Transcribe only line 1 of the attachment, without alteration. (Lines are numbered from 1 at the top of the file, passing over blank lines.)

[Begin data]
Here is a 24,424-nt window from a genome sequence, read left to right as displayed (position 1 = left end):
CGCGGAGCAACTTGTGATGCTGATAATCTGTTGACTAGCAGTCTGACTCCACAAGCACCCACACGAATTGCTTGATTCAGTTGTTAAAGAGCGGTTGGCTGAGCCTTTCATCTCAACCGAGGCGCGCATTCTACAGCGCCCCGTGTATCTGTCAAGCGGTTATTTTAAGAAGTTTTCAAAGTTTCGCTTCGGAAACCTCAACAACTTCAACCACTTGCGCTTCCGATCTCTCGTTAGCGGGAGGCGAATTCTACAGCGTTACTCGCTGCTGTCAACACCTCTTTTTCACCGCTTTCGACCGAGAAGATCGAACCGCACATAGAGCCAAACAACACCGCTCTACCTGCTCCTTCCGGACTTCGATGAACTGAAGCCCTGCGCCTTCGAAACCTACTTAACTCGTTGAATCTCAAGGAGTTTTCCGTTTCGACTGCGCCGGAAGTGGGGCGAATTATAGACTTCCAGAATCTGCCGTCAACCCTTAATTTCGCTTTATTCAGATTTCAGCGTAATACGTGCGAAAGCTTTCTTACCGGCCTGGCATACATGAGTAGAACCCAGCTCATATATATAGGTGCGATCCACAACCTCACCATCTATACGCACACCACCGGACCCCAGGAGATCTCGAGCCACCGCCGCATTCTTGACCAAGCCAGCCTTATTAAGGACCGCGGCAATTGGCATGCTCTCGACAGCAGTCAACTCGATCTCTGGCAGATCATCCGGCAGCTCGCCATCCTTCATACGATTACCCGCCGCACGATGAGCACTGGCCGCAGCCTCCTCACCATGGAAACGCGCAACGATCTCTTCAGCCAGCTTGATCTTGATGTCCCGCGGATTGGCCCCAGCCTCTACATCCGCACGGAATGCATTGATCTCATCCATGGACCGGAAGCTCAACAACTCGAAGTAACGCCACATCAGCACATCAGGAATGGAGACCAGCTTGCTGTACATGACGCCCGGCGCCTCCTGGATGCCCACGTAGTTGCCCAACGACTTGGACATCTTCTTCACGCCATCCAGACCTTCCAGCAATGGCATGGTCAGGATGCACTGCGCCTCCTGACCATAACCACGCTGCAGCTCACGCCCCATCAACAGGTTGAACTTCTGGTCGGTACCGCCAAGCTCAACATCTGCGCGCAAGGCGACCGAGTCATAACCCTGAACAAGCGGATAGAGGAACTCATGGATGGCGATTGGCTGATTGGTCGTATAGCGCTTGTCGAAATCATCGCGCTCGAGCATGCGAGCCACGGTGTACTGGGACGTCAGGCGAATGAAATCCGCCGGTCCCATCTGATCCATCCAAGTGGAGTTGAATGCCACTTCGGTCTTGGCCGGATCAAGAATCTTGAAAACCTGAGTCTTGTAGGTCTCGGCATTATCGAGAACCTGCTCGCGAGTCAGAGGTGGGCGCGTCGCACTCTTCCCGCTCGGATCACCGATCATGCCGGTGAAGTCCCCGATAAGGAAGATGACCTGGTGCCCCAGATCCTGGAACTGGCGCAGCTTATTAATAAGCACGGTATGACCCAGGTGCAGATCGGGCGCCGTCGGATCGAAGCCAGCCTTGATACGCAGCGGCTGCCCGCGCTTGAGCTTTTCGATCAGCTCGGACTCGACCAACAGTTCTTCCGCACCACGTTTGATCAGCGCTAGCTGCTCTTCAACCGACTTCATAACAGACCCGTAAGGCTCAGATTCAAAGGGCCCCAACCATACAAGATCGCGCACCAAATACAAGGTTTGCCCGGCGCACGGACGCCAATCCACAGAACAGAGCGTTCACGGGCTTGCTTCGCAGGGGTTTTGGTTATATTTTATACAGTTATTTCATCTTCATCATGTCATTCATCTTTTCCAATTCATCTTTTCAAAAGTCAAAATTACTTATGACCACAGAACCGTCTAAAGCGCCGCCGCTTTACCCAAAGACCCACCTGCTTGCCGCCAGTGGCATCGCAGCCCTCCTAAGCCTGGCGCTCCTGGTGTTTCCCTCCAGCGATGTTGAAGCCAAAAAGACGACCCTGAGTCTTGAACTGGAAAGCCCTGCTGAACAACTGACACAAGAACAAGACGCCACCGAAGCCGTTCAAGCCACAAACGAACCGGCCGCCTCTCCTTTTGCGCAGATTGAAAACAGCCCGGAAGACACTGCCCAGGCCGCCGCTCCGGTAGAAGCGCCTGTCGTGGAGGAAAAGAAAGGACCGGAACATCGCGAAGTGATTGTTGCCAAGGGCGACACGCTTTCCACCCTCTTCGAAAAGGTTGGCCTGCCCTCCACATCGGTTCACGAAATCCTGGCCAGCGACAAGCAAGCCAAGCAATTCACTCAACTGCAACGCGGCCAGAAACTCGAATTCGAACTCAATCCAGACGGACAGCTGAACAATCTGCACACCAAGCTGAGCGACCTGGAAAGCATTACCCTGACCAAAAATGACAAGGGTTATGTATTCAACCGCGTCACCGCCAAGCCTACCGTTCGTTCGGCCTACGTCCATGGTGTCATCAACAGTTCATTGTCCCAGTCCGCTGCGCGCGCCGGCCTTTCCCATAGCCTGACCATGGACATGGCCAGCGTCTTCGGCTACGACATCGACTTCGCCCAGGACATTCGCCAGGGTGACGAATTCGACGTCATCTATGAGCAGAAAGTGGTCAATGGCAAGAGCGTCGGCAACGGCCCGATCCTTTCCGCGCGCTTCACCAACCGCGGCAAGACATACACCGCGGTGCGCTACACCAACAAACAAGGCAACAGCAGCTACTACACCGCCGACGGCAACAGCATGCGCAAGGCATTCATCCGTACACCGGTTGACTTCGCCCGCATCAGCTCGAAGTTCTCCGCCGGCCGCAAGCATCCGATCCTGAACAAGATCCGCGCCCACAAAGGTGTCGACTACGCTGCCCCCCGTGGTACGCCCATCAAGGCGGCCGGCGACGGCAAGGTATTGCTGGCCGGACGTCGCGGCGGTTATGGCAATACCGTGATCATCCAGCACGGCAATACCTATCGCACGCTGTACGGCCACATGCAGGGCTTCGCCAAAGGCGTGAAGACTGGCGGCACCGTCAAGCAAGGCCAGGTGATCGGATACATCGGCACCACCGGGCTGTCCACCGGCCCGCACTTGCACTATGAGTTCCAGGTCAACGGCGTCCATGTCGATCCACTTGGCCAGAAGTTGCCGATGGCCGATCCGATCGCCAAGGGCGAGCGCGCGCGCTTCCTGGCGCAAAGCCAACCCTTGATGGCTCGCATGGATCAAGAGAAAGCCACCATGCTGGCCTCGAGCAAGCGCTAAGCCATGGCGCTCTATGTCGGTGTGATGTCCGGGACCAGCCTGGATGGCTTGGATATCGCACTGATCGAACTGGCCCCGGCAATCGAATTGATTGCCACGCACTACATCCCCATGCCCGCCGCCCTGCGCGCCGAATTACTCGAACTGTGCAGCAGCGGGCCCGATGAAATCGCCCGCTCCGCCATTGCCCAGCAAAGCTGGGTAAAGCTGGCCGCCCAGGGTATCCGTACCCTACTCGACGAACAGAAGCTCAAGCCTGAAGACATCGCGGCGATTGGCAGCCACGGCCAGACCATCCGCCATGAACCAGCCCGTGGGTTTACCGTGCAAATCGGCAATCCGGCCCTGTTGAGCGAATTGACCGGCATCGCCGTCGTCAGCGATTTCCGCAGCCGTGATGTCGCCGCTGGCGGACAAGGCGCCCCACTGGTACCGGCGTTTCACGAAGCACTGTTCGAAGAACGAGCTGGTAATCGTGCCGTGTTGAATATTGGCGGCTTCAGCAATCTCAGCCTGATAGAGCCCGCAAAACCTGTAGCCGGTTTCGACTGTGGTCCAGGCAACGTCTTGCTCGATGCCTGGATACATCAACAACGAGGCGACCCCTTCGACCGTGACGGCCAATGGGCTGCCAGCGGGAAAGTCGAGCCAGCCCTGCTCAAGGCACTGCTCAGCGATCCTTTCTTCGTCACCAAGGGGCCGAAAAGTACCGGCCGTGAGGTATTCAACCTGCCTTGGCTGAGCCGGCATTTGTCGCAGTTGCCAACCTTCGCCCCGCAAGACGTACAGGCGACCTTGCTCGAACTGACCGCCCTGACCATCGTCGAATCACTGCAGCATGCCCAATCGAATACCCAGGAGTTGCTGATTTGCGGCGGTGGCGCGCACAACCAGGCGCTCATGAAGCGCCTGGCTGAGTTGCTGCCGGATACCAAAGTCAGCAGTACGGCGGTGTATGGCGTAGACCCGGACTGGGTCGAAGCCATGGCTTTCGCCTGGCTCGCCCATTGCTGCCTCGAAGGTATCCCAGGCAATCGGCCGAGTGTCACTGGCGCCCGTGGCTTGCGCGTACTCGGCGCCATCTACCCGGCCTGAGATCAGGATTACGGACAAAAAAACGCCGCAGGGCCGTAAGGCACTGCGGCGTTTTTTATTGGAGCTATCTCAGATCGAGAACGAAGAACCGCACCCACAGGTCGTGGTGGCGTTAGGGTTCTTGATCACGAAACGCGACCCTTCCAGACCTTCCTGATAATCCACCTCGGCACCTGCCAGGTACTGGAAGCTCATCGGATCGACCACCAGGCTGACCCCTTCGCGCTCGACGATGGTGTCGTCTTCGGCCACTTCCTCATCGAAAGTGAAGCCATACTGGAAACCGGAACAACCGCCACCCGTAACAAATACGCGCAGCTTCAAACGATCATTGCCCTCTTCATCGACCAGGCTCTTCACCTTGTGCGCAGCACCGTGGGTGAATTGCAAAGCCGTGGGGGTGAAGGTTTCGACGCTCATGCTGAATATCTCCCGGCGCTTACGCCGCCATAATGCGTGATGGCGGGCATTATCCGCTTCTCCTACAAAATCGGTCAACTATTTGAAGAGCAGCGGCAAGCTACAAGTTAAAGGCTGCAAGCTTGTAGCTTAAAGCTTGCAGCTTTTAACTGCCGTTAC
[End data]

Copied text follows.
Here is a 24,424-nt window from a genome sequence, read left to right as displayed (position 1 = left end):